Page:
>no matter the way the URL is sent back to the server, a compromise of the URL
>doesn't allow posting of messages.

There's a trade-off here.

a. On the one hand, we can require that messages be signed.  This is difficult
   for application servers, but it means that we never send our secret over the
   wire, so it's less likely to be compromised.

b. On the other hand, we can require that the URL be secret.  This is easier
   for application servers, but increases the chance that a URL will be sent
   over an insecure channel and fall into the wrong hands.

I think (b) is probably the right trade-off here.  Application developers are
already familiar with the idea of a secret token that shouldn't be sent over
HTTP; we have https-only cookies, for example.

I'll note that your argument here is basically "let's design the system so that
it's hard for an app to make a mistake".  That is /precisely/ the argument I've
used earlier and that you've written off as unimportant to API design!

>Steps to generate a self signed certificate from zero knowledge:
>
>1. Look up 'generate self signed certificate' on Google
>2. Hit the first link
>3. Follow the very detailed instructions. Copy and paste the commands...
>
>Total time: about 1 minute if you already have openssl. About 5 if you don't.

And if you're not running Unix and don't have a copy of IIS sitting around?  Yeah...

And then I guess the server needs to store this cert/public key and look it up
every time it receives a message?  And if the server loses this state, we're
totally screwed, right?  That means that you need to back this data up within
your data center; the certs need to be stored on multiple hard drives, etc.
Again, the Thialfi system is built so that the server can lose any state and we
still guarantee eventual delivery of messages.

Also, the application developer has to figure out how to generate signatures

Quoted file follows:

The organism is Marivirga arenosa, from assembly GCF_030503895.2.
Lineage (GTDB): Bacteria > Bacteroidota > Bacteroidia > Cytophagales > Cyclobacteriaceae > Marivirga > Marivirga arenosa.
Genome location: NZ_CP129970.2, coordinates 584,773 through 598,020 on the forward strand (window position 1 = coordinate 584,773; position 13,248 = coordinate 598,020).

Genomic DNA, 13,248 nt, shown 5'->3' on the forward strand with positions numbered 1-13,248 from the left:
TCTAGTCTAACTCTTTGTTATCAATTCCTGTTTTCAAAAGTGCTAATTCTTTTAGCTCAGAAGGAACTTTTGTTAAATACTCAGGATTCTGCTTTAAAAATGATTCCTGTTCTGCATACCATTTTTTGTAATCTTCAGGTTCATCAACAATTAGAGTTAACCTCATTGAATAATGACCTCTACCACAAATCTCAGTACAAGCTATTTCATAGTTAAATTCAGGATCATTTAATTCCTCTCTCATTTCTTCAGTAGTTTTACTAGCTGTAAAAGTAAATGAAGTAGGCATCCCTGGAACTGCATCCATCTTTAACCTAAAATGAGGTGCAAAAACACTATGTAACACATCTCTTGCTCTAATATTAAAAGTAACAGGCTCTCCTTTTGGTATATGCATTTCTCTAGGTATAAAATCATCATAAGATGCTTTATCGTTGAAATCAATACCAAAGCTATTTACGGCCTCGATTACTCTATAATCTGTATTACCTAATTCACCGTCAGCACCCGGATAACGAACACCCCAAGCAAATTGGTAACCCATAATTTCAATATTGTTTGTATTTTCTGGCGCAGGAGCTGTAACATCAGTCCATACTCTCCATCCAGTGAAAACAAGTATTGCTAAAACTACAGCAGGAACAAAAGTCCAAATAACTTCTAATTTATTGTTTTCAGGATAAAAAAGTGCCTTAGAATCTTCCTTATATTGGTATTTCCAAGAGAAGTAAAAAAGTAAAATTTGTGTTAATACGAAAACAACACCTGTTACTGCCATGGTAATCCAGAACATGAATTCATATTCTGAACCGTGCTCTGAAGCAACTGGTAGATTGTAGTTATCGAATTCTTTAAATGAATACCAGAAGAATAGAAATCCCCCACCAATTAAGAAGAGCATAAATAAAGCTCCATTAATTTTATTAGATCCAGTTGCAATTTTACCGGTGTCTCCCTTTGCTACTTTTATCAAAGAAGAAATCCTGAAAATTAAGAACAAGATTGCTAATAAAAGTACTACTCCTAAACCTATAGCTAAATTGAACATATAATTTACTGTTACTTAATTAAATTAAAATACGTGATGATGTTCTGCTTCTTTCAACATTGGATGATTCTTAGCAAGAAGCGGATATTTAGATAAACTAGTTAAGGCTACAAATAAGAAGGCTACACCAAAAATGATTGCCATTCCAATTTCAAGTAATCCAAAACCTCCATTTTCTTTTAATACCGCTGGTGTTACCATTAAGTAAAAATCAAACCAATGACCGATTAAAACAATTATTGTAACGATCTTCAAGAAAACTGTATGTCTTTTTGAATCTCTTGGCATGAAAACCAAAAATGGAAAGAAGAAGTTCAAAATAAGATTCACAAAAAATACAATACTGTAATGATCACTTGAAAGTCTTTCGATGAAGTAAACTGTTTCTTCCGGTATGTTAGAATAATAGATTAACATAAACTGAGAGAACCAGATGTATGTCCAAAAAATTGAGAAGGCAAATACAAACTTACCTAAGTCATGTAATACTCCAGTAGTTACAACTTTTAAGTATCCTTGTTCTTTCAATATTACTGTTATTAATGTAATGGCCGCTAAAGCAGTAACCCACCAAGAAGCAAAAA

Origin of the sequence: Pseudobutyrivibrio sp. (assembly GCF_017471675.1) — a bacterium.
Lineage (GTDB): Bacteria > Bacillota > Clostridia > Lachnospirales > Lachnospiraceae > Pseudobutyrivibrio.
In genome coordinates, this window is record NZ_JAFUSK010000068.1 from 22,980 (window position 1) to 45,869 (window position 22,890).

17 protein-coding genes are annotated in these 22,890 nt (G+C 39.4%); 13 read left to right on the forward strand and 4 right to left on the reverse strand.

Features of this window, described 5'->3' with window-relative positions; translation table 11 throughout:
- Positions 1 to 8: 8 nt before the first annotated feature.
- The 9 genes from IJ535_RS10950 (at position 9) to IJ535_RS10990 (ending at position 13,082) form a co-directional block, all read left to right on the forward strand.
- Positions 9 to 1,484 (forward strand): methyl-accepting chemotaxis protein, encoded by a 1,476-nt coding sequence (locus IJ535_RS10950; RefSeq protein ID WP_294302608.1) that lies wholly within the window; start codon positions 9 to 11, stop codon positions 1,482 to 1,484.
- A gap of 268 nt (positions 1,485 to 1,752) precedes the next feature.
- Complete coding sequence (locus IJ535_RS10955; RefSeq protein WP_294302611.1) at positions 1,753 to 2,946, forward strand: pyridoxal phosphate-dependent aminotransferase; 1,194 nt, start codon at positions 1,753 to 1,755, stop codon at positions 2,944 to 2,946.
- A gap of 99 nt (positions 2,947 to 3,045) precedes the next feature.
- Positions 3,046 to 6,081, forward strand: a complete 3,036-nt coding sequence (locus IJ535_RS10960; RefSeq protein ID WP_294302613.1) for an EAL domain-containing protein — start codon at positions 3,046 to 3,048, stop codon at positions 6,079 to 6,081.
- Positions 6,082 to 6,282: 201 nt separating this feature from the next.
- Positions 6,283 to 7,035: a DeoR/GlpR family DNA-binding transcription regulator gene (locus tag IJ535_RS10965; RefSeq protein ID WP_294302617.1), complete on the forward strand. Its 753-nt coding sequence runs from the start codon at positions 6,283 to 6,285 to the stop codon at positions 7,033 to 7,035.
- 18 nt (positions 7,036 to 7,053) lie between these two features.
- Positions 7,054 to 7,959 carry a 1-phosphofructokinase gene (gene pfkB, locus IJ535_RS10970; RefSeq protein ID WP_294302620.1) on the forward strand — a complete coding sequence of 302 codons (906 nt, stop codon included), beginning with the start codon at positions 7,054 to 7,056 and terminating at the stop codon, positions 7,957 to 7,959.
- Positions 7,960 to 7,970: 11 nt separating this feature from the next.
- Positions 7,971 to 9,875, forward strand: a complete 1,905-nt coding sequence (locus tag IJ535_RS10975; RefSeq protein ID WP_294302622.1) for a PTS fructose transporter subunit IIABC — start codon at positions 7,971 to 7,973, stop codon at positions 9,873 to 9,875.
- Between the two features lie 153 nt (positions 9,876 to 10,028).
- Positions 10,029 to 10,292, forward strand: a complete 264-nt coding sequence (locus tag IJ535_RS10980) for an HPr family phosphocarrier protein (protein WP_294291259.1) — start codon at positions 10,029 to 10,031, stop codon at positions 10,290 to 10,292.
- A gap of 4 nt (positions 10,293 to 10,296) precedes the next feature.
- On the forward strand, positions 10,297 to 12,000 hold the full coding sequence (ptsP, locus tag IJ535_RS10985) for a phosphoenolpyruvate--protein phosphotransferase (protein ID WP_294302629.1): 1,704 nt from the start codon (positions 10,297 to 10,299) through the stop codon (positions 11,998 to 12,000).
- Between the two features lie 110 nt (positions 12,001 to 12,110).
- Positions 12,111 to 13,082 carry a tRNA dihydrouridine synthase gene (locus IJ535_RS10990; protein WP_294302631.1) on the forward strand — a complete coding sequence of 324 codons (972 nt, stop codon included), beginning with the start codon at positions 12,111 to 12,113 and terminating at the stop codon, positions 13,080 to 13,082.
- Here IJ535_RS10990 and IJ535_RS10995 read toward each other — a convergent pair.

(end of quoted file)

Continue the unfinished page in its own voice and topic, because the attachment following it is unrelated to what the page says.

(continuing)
using this cert, which yet another piece of complexity.

Compare this complexity to simply POST'ing to a URL, which has none of these
problems.

Separately, I'm still curious about those ACKs in the protocol; the explicit
ack seems redundant with TCP's ack to me, but I was wondering if I was
missing something.

[1] http://developer.apple.com/library/mac/#documentation/NetworkingInternet/Conceptual/RemoteNotificationsPG/ApplePushService/ApplePushService.html
Comment 99 Fernando R. Sela (no CC, needinfo please) [:frsela] 2012-09-21 01:12:29 PDT
(In reply to Justin Lebar [:jlebar] from comment #98)
> 
> Separately, I'm still curious about those ACKs in the protocol; the explicit
> ack seems redundant with TCP's ack to me, but I was wondering if I was
> missing something.
> 

Well, as you point, TCP assures the delivery of the messages into the Gecko client but no to the web app, so we need a second ACK at application level to assure the delivery to the Web Application level.

In other words, Gecko SHALL send the ACK messages as soon as the message had been delivered to the target application so the message has been delivered End 2 End.
Comment 100 Antonio Manuel Amaya Calvo (:amac) 2012-09-21 01:24:29 PDT
Leaving aside (aside but not forgotten :) ) the rest for now...

(In reply to Justin Lebar [:jlebar] from comment #98)
> I'll note that your argument here is basically "let's design the system so
> that
> it's hard for an app to make a mistake".  That is /precisely/ the argument
> I've
> used earlier and that you've written off as unimportant to API design!

No, in fact this is the "let's design the system so it's hard to be abused" argument.

> 
> >Steps to generate a self signed certificate from zero knowledge:
> >